What Can White People Do About Racism? Episode 199, August 18, 2020
The founder and CEO of Diversity Matters, Chris Miller, joins us to discuss the implications and costs of racism for white people and what they can do about it.
“By talking about it with each other and making some choices about it, we can actually do something actively to interrupt racism.” ~ Chris Miller
Can two white guys talking about race accomplish anything? Should we even be talking about this to begin with? Yes, and yes.
Racism is a heavy topic that many white people have avoided openly discussing for too long. We cover a lot of ground in this hour and I hope it encourages you to have similar conversations with your friends.
For more than 30 years, Chris Miller has been helping organizations reduce the gap between their stated desire for justice, equity, and inclusion and operational reality. Listen in and discover how a Catholic upbringing primed Chris for caring about social justice, the dangers of the shame and cancel culture, and the problems of white people saying, “I don’t see color.”
We discuss what maintains racism, the role of white males in alleviating it, the cost for white people of racism, and dehumanization, and why we need to be compassionate to both people of color and white people. Along the way, Chris shares his definitions of white privilege and white fragility as well as numerous deep insights from working on diversity for decades. By the end, you’ll understand how someone can still be optimistic while working on a problem they see as unsolvable.
Topics and Questions Include:
- (1:54) Does talking about race help anything?
- (3:36) Are two white males discussing racism somehow on the wrong track immediately?
- (4:37) What is the role of white males in alleviating racism?
- (6:17) We when first talked. you said we need to be compassionate to white people because of what we’ve caught. Can you expand on that?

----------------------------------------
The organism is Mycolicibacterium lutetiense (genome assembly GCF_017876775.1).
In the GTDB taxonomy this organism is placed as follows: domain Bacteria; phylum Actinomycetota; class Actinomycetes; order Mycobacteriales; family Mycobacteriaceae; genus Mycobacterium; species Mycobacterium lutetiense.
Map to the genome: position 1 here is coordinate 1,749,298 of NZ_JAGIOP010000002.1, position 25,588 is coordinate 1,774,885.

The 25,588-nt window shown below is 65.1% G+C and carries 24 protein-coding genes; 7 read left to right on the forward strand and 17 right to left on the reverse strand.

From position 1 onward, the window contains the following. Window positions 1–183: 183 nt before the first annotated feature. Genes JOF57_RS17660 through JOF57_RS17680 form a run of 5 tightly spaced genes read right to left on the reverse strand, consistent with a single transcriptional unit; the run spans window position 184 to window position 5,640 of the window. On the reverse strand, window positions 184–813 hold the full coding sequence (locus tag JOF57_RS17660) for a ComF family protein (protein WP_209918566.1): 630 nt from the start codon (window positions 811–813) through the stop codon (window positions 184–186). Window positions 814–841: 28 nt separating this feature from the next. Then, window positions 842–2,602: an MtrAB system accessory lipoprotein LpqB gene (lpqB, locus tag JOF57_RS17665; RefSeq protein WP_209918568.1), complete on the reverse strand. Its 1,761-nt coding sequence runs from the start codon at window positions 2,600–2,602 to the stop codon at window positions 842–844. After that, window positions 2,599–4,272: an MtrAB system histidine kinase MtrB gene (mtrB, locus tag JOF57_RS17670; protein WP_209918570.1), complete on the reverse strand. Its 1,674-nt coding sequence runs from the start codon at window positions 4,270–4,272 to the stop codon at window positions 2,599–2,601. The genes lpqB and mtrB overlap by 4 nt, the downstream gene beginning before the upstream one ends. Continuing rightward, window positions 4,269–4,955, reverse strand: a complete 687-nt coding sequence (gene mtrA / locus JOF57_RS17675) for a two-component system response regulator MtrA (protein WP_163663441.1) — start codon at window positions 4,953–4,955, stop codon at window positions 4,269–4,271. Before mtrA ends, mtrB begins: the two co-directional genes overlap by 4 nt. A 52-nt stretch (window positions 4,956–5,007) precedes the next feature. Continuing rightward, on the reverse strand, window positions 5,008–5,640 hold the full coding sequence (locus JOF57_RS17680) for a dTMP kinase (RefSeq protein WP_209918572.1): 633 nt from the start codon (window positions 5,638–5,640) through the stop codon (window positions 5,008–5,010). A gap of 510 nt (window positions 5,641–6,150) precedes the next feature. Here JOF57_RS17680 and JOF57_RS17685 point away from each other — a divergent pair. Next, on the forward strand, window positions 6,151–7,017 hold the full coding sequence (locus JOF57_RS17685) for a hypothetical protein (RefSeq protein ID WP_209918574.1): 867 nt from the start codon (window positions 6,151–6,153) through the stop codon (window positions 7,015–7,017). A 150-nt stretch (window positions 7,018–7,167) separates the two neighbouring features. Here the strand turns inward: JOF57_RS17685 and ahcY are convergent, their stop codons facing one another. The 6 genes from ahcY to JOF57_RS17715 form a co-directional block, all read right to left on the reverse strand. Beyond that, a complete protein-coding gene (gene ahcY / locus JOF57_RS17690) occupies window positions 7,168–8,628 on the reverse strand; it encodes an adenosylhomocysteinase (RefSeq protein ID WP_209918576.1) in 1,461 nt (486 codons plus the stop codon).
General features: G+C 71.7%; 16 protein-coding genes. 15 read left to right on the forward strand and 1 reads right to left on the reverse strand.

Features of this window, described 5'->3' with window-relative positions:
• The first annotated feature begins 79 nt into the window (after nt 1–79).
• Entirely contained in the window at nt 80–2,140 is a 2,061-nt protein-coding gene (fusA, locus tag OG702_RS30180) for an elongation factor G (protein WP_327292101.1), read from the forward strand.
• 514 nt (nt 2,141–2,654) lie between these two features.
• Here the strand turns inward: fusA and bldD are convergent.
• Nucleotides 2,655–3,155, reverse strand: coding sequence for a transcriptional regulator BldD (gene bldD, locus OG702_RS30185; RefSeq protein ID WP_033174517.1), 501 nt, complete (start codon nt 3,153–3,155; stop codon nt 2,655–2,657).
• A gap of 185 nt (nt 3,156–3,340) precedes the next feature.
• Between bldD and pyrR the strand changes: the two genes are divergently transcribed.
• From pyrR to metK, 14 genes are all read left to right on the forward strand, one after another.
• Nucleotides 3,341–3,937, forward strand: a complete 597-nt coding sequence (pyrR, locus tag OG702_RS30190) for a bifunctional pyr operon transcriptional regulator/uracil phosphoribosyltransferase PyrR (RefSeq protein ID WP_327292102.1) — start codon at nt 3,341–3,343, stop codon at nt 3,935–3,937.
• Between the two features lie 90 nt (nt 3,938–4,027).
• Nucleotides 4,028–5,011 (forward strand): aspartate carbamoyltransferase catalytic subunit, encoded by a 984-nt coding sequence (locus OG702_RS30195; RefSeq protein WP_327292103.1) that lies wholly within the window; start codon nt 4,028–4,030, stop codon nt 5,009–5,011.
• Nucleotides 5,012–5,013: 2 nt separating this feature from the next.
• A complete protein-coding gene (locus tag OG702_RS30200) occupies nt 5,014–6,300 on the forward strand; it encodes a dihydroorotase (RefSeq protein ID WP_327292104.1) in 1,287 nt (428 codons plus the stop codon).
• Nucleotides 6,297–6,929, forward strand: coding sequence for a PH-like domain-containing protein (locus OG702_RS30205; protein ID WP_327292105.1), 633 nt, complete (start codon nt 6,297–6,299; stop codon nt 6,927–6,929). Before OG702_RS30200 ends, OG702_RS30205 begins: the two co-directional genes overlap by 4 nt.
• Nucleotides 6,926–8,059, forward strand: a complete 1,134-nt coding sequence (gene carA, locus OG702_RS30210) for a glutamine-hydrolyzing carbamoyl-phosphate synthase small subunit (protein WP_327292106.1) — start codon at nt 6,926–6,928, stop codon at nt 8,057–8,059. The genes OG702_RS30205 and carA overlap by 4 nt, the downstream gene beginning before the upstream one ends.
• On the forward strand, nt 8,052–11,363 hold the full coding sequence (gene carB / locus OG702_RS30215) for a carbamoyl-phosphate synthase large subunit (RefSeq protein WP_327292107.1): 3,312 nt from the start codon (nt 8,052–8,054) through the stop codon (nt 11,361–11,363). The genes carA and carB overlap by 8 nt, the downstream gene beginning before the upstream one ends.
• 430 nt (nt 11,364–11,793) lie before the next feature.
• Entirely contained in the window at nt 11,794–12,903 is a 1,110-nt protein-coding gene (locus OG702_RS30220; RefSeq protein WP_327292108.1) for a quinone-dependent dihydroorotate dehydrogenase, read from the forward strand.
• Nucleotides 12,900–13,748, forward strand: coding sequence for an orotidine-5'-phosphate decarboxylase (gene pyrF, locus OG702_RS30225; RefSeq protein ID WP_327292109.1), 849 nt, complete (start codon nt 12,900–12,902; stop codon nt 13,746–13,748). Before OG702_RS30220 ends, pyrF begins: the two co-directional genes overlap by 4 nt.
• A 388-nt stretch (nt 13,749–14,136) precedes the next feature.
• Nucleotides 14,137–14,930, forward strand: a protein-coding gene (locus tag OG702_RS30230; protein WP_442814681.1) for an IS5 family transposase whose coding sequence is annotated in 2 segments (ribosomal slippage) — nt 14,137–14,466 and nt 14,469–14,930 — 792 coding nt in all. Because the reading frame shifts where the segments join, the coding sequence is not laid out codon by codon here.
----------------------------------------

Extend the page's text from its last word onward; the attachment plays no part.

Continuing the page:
- (9:05) What got you first interested in social justice?
- (12:23) Have you ever found yourself being dismissed for being white and talking about diversity?
- (16:46) What is White fragility?
- (20:39) What are the costs of racism for white people?
- (23:45) What sort of issue has a company reach out to you?
- (29:59) Is racial bias so unconscious, deep, and embedded that we’ll never eliminate it? How optimistic or pessimistic for society are you?
- (32:45) Do your tools and techniques benefit individuals, or do they work on the corporate structure?
- (36:53) Have you found some employees can’t stay on as an organizational culture changes?
- (40:53) I’ve seen many people of color say that not being racist isn’t enough; you must be anti-racist. What does anti-racist mean?
- (44:16) White people need to understand what’s in it for us; How our liberation and humanity are intimately connected to the liberation of people of color.
- (45:10) How does the dehumanization of anyone affect the white people doing it?
- (48:02) How do you define white privilege?
- (50:32) What can white people do about racism?
- (57:20) How to get in touch with Chris and Diversity Matters.
“Growing up, we are learning lots of lessons about who white people are and who people of color are. We are catching that from thousands and thousands of images every day throughout our life that has us form opinions about a racial hierarchy.” ~ Chris Miller
Support Real Men Feel
Grab some goodies at the Real Men Feel swag emporium.
Connect with Chris and learn more about his company, Diversity Matters, via email, firstname.lastname@example.org or phone, 781 771-6301. Chris is based in Massachusetts.
Check out the book, White Fragility: Why It’s So Hard for White People to Talk About Racism.
Explore the training that Chris mentioned – Visions, Inc.
Join the private Real Men Feel Facebook Group
Subscribe to the podcast at RealMenFeel.org/iTunes
Show your support for Real Men Feel by shopping at realmenfeel.org/swag.
Like the show on Facebook facebook.com/realmenfeelshow
Watch this episode on YouTube.
Enjoy Real Men Feel on Stitcher.
Listen to the podcast on Google Podcast.
Let us know what you thought here in the comments or shoot an email to email@example.com.